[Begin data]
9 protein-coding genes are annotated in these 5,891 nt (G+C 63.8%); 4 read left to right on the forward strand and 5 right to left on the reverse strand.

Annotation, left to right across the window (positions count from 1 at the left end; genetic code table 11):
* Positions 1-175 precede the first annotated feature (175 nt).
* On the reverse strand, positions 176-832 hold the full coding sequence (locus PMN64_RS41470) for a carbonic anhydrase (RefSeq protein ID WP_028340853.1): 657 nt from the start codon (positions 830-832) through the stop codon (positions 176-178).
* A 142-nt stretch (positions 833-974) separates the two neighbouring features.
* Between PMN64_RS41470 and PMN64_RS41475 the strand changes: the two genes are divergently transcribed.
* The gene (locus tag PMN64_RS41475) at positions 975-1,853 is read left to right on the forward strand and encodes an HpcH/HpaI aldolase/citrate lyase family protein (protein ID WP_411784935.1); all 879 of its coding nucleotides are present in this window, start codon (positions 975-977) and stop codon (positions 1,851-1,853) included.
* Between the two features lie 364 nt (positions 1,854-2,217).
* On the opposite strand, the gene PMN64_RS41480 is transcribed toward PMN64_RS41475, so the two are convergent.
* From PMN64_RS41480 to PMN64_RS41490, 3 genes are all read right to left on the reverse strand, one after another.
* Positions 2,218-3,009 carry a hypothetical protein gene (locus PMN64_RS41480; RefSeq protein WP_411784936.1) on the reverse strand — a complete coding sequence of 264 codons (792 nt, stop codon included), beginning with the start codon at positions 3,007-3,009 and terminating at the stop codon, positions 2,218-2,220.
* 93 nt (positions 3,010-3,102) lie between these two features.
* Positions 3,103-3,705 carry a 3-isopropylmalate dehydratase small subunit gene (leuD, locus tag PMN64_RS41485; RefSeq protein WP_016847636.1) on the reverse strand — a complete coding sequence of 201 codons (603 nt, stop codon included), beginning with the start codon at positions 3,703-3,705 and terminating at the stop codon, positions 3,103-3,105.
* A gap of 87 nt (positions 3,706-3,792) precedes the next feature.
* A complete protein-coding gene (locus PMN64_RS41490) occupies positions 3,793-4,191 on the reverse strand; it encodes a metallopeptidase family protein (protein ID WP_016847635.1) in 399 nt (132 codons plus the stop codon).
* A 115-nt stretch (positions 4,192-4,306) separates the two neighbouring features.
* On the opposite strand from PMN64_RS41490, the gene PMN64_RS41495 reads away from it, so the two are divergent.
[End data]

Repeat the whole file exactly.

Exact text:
9 protein-coding genes are annotated in these 5,891 nt (G+C 63.8%); 4 read left to right on the forward strand and 5 right to left on the reverse strand.

Annotation, left to right across the window (positions count from 1 at the left end; genetic code table 11):
* Positions 1-175 precede the first annotated feature (175 nt).
* On the reverse strand, positions 176-832 hold the full coding sequence (locus PMN64_RS41470) for a carbonic anhydrase (RefSeq protein ID WP_028340853.1): 657 nt from the start codon (positions 830-832) through the stop codon (positions 176-178).
* A 142-nt stretch (positions 833-974) separates the two neighbouring features.
* Between PMN64_RS41470 and PMN64_RS41475 the strand changes: the two genes are divergently transcribed.
* The gene (locus tag PMN64_RS41475) at positions 975-1,853 is read left to right on the forward strand and encodes an HpcH/HpaI aldolase/citrate lyase family protein (protein ID WP_411784935.1); all 879 of its coding nucleotides are present in this window, start codon (positions 975-977) and stop codon (positions 1,851-1,853) included.
* Between the two features lie 364 nt (positions 1,854-2,217).
* On the opposite strand, the gene PMN64_RS41480 is transcribed toward PMN64_RS41475, so the two are convergent.
* From PMN64_RS41480 to PMN64_RS41490, 3 genes are all read right to left on the reverse strand, one after another.
* Positions 2,218-3,009 carry a hypothetical protein gene (locus PMN64_RS41480; RefSeq protein WP_411784936.1) on the reverse strand — a complete coding sequence of 264 codons (792 nt, stop codon included), beginning with the start codon at positions 3,007-3,009 and terminating at the stop codon, positions 2,218-2,220.
* 93 nt (positions 3,010-3,102) lie between these two features.
* Positions 3,103-3,705 carry a 3-isopropylmalate dehydratase small subunit gene (leuD, locus tag PMN64_RS41485; RefSeq protein WP_016847636.1) on the reverse strand — a complete coding sequence of 201 codons (603 nt, stop codon included), beginning with the start codon at positions 3,703-3,705 and terminating at the stop codon, positions 3,103-3,105.
* A gap of 87 nt (positions 3,706-3,792) precedes the next feature.
* A complete protein-coding gene (locus PMN64_RS41490) occupies positions 3,793-4,191 on the reverse strand; it encodes a metallopeptidase family protein (protein ID WP_016847635.1) in 399 nt (132 codons plus the stop codon).
* A 115-nt stretch (positions 4,192-4,306) separates the two neighbouring features.
* On the opposite strand from PMN64_RS41490, the gene PMN64_RS41495 reads away from it, so the two are divergent.